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"Meaning of Georgia Elections"

Dr. King speaks about the Southern Christian Leadership Conference's Summer Community Organization and Political Education Project (SCOPE). He also talks about the political advancements that were made in the south.

53rd Annual NAACP Convention

Serving as an itinerary for the 53rd Annual NAACP Convention, this document outlines the schedule, location, and speakers of the seven-day event.

61:19 General Correspondence 1961 (R)

Maude Reid request a manuscript copy of Dr. King's speech at New Calvary Baptist Church in Detroit, Michigan.

A Brief Summary of Fifteen Years at Morehouse

This pamphlet is from Dr. King's undergraduate alma mater, Morehouse College. The President of the institute, Benjamin E. Mays, is the author of , "A Brief Summary of Fifteen Years at Morehouse" which outlines the progress made during his presidency.

A Gift from Mr. and Mrs. Digioia to MLK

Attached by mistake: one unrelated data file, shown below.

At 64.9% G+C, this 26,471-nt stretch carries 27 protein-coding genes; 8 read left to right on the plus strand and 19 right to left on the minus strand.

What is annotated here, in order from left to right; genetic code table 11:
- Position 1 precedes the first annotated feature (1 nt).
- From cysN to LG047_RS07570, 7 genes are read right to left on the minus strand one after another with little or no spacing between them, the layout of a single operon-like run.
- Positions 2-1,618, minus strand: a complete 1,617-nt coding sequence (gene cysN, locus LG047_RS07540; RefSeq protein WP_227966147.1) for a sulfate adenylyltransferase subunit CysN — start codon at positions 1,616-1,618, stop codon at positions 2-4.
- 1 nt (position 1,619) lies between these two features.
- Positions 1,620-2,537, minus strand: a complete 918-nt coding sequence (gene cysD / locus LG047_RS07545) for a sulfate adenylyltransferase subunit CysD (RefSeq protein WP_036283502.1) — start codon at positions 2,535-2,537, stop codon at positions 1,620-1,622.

Greta B. Digioia expresses how she and her husband have come to know Dr. King as a "symbol" of his race. She then offers Dr. King a one-of-a-kind gift.

A Letter to Advisory Council Member from Robert L. Green

In this correspondence, Robert L. Green writes an Advisory Council member concerning the Chicago adult education project. Mr. Green notifies the member that due to a reduced monetary grant from the federal government, the program will officially close.

Adverse Letter from Mrs. Arthur Kornoelje to MLK

Mrs. Kornoelje expresses her loss of faith in Dr. King. Kornoelje objects to the negro race as a whole, and feels that 90% of crimes in Grand Rapids are committed by negroes.

Alabama Council Newsletter

Amidst a battle between federal and states' rights, Reverend Hughes discusses the arrival of the Commission on Civil Rights and its intended purpose in the state of Alabama.

American Education: Segregation, Northern Style

This article from American Education focuses on the problem of de facto segregation in Northern and Southern cities that results from discrimination in housing and contributes to further housing discrimination and minority unemployment. De facto segregation is as detrimental as legalized (de jure) segregation. The author provides an overview of efforts around the country to eliminate segregation in public schools and some of the difficulties encountered.